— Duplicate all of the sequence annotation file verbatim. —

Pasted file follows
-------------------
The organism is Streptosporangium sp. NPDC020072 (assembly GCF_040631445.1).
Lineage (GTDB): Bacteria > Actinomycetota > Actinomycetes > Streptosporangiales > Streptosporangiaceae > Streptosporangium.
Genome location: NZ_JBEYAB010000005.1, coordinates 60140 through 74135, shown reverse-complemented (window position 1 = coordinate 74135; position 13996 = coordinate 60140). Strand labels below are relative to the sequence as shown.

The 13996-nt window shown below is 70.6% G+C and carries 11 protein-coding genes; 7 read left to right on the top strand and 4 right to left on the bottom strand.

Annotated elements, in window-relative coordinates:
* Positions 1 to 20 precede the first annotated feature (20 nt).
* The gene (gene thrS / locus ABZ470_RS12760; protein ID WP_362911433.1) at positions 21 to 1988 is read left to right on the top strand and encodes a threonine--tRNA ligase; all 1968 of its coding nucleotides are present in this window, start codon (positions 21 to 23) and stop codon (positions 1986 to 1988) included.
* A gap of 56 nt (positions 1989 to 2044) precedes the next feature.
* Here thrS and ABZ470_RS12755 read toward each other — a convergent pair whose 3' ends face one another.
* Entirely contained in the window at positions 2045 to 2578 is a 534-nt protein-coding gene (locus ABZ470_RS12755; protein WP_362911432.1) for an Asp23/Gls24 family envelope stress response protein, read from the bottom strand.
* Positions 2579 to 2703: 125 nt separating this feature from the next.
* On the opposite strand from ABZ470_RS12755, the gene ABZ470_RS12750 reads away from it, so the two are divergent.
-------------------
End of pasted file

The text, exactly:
The organism is Streptosporangium sp. NPDC020072 (assembly GCF_040631445.1).
Lineage (GTDB): Bacteria > Actinomycetota > Actinomycetes > Streptosporangiales > Streptosporangiaceae > Streptosporangium.
Genome location: NZ_JBEYAB010000005.1, coordinates 60140 through 74135, shown reverse-complemented (window position 1 = coordinate 74135; position 13996 = coordinate 60140). Strand labels below are relative to the sequence as shown.

The 13996-nt window shown below is 70.6% G+C and carries 11 protein-coding genes; 7 read left to right on the top strand and 4 right to left on the bottom strand.

Annotated elements, in window-relative coordinates:
* Positions 1 to 20 precede the first annotated feature (20 nt).
* The gene (gene thrS / locus ABZ470_RS12760; protein ID WP_362911433.1) at positions 21 to 1988 is read left to right on the top strand and encodes a threonine--tRNA ligase; all 1968 of its coding nucleotides are present in this window, start codon (positions 21 to 23) and stop codon (positions 1986 to 1988) included.
* A gap of 56 nt (positions 1989 to 2044) precedes the next feature.
* Here thrS and ABZ470_RS12755 read toward each other — a convergent pair whose 3' ends face one another.
* Entirely contained in the window at positions 2045 to 2578 is a 534-nt protein-coding gene (locus ABZ470_RS12755; protein WP_362911432.1) for an Asp23/Gls24 family envelope stress response protein, read from the bottom strand.
* Positions 2579 to 2703: 125 nt separating this feature from the next.
* On the opposite strand from ABZ470_RS12755, the gene ABZ470_RS12750 reads away from it, so the two are divergent.